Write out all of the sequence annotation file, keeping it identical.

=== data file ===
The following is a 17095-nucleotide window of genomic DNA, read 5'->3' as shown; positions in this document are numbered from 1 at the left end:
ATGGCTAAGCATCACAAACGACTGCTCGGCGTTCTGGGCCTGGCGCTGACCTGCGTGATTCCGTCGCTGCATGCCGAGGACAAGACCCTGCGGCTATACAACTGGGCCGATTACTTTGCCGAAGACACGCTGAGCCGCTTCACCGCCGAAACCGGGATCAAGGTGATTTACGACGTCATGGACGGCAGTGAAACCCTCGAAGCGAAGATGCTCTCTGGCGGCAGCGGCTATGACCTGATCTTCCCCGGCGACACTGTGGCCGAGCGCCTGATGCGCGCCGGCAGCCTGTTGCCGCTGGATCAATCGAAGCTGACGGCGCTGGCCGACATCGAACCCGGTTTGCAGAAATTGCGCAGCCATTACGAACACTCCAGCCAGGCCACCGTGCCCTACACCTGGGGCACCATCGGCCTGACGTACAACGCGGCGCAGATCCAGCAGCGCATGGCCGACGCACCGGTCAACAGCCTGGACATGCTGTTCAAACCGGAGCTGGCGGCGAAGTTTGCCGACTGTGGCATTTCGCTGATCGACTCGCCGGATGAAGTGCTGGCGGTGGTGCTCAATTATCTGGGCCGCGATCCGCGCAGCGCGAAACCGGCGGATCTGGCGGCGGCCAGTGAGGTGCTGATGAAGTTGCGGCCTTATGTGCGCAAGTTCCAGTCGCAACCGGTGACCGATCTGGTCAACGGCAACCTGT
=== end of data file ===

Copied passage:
The following is a 17095-nucleotide window of genomic DNA, read 5'->3' as shown; positions in this document are numbered from 1 at the left end:
ATGGCTAAGCATCACAAACGACTGCTCGGCGTTCTGGGCCTGGCGCTGACCTGCGTGATTCCGTCGCTGCATGCCGAGGACAAGACCCTGCGGCTATACAACTGGGCCGATTACTTTGCCGAAGACACGCTGAGCCGCTTCACCGCCGAAACCGGGATCAAGGTGATTTACGACGTCATGGACGGCAGTGAAACCCTCGAAGCGAAGATGCTCTCTGGCGGCAGCGGCTATGACCTGATCTTCCCCGGCGACACTGTGGCCGAGCGCCTGATGCGCGCCGGCAGCCTGTTGCCGCTGGATCAATCGAAGCTGACGGCGCTGGCCGACATCGAACCCGGTTTGCAGAAATTGCGCAGCCATTACGAACACTCCAGCCAGGCCACCGTGCCCTACACCTGGGGCACCATCGGCCTGACGTACAACGCGGCGCAGATCCAGCAGCGCATGGCCGACGCACCGGTCAACAGCCTGGACATGCTGTTCAAACCGGAGCTGGCGGCGAAGTTTGCCGACTGTGGCATTTCGCTGATCGACTCGCCGGATGAAGTGCTGGCGGTGGTGCTCAATTATCTGGGCCGCGATCCGCGCAGCGCGAAACCGGCGGATCTGGCGGCGGCCAGTGAGGTGCTGATGAAGTTGCGGCCTTATGTGCGCAAGTTCCAGTCGCAACCGGTGACCGATCTGGTCAACGGCAACCTGT